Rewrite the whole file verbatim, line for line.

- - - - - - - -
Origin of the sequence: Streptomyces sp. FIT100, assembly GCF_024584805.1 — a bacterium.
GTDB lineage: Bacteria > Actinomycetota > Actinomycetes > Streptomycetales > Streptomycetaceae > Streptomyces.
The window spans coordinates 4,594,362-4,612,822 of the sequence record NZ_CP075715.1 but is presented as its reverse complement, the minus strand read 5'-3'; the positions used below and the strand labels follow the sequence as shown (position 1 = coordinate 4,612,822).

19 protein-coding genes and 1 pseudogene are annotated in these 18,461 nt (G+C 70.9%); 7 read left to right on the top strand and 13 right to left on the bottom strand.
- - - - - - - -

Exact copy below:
Origin of the sequence: Streptomyces sp. FIT100, assembly GCF_024584805.1 — a bacterium.
GTDB lineage: Bacteria > Actinomycetota > Actinomycetes > Streptomycetales > Streptomycetaceae > Streptomyces.
The window spans coordinates 4,594,362-4,612,822 of the sequence record NZ_CP075715.1 but is presented as its reverse complement, the minus strand read 5'-3'; the positions used below and the strand labels follow the sequence as shown (position 1 = coordinate 4,612,822).

19 protein-coding genes and 1 pseudogene are annotated in these 18,461 nt (G+C 70.9%); 7 read left to right on the top strand and 13 right to left on the bottom strand.